Junior Workshop 7:
Politics in the Global City
Half of the world’s population currently lives in urban areas, and more than three-quarters of future population growth will occur in cities in the developing world. Such rapid growth has far-reaching social, economic, and political consequences. Much of this urban expansion will take place in informal, unplanned neighborhoods, where governments struggle to provide the most basic services. City residents tend to vote more for opposition politicians, expect more from their governments, and demand to be heard through protests, social media, and elections.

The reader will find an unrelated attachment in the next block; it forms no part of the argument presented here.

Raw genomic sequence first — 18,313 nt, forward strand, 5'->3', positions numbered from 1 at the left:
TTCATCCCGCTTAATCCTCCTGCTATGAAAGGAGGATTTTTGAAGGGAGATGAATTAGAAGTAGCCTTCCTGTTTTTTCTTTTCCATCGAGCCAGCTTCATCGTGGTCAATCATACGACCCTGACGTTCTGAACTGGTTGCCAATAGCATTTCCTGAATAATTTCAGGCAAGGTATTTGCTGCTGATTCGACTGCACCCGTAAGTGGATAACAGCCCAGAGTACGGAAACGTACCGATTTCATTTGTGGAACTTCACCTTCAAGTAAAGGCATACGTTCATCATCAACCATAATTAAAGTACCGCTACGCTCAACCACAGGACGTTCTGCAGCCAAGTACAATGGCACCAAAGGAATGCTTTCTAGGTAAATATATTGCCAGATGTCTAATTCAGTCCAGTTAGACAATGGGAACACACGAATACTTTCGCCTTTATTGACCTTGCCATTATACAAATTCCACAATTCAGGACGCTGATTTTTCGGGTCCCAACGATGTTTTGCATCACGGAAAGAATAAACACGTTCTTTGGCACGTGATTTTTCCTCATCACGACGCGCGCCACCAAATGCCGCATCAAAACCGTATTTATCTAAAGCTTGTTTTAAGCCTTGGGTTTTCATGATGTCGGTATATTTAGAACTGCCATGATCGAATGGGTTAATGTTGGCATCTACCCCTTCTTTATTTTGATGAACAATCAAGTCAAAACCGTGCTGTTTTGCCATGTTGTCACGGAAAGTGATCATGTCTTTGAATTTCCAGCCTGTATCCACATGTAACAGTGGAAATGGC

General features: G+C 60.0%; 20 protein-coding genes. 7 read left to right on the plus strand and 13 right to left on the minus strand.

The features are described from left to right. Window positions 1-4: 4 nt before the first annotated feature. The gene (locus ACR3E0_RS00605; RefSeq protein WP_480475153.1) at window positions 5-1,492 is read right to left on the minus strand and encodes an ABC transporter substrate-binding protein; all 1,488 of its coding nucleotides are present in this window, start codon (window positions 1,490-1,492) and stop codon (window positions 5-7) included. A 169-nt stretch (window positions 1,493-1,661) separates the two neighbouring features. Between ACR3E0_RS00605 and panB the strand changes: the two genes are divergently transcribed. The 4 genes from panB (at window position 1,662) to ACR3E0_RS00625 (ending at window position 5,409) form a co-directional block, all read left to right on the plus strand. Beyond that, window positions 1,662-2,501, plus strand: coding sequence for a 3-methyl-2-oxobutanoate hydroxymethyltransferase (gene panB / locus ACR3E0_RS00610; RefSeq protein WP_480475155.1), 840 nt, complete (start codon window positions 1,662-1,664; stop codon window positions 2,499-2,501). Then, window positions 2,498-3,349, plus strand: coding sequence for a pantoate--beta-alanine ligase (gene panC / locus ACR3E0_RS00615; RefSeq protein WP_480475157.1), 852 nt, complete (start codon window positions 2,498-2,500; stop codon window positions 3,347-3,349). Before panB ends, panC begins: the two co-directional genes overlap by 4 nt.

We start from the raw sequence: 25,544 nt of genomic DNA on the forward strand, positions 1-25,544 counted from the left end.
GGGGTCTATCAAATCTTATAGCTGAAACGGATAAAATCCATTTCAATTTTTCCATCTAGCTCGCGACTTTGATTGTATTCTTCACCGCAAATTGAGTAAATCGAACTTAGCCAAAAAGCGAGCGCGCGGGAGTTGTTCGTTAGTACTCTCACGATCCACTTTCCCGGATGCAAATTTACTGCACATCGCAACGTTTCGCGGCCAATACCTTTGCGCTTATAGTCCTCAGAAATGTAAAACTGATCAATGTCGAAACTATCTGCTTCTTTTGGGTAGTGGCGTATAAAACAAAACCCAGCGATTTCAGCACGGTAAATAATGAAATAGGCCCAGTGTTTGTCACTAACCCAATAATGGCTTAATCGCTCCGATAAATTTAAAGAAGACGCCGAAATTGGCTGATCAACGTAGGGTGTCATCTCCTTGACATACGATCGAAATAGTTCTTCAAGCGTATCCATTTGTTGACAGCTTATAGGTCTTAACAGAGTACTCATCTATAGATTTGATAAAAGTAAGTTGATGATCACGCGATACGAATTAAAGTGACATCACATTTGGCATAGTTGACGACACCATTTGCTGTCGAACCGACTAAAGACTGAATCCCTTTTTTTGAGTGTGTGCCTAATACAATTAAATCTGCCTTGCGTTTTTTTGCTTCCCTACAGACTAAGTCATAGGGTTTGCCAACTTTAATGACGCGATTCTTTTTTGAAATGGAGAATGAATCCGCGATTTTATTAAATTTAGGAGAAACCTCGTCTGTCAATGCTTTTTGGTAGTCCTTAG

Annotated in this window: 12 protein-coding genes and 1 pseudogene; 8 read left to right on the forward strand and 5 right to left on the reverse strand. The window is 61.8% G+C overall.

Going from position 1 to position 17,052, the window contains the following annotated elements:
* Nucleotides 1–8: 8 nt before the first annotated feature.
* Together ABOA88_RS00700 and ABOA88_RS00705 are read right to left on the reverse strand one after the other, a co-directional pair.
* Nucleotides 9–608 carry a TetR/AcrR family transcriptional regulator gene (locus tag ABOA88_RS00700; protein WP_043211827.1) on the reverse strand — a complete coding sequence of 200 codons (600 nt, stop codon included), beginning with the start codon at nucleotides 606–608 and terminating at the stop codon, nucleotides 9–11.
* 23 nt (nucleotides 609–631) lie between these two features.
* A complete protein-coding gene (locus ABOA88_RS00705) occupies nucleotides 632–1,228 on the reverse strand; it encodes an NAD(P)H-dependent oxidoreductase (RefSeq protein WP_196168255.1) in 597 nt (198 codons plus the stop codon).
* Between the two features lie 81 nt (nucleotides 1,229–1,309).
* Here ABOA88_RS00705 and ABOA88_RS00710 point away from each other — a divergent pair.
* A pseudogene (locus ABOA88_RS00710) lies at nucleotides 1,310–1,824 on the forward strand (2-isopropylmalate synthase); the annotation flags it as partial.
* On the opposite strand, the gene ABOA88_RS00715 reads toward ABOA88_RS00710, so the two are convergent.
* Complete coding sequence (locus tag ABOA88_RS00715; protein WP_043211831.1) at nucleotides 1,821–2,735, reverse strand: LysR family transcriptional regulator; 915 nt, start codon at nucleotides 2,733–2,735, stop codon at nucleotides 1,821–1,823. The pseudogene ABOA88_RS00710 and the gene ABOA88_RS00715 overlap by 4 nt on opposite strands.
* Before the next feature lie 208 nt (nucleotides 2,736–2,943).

A range of research questions on the politics of cities can be pursued in this workshop: Who gets to migrate to cities in the first place, and when do governments try to control urban growth? Under what conditions are cities hotbeds of collective action, violence, and even revolution? What explains variation in governments’ willingness to provide housing, water, policing, and education to these new urban populations? How do political identities and organizing change when people move to cities? And how different is contemporary growth from the historical development of cities in advanced economies? Readings in this workshop will focus on recent research in comparative urban politics and will be used to discuss how to conduct research in political science, as well as some of the more specific challenges of studying cities and collecting data in developing countries.